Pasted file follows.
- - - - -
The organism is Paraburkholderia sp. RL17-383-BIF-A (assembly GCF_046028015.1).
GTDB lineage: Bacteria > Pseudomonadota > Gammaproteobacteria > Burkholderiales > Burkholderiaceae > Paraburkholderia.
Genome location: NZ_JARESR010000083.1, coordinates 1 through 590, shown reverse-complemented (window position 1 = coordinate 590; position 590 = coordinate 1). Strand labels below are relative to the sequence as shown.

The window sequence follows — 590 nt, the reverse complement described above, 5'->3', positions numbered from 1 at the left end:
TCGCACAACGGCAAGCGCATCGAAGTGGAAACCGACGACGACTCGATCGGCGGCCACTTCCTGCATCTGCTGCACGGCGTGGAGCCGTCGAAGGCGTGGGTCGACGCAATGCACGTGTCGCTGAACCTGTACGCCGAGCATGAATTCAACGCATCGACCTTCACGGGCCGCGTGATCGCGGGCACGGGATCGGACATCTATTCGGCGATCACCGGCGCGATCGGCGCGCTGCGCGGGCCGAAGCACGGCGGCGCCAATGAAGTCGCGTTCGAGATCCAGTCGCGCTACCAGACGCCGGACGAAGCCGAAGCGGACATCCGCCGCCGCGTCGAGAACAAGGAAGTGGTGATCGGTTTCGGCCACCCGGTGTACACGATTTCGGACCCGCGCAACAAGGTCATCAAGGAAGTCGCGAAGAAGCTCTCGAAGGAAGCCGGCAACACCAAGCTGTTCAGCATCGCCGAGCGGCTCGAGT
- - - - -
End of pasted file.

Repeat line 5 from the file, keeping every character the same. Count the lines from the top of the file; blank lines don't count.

TCGCACAACGGCAAGCGCATCGAAGTGGAAACCGACGACGACTCGATCGGCGGCCACTTCCTGCATCTGCTGCACGGCGTGGAGCCGTCGAAGGCGTGGGTCGACGCAATGCACGTGTCGCTGAACCTGTACGCCGAGCATGAATTCAACGCATCGACCTTCACGGGCCGCGTGATCGCGGGCACGGGATCGGACATCTATTCGGCGATCACCGGCGCGATCGGCGCGCTGCGCGGGCCGAAGCACGGCGGCGCCAATGAAGTCGCGTTCGAGATCCAGTCGCGCTACCAGACGCCGGACGAAGCCGAAGCGGACATCCGCCGCCGCGTCGAGAACAAGGAAGTGGTGATCGGTTTCGGCCACCCGGTGTACACGATTTCGGACCCGCGCAACAAGGTCATCAAGGAAGTCGCGAAGAAGCTCTCGAAGGAAGCCGGCAACACCAAGCTGTTCAGCATCGCCGAGCGGCTCGAGT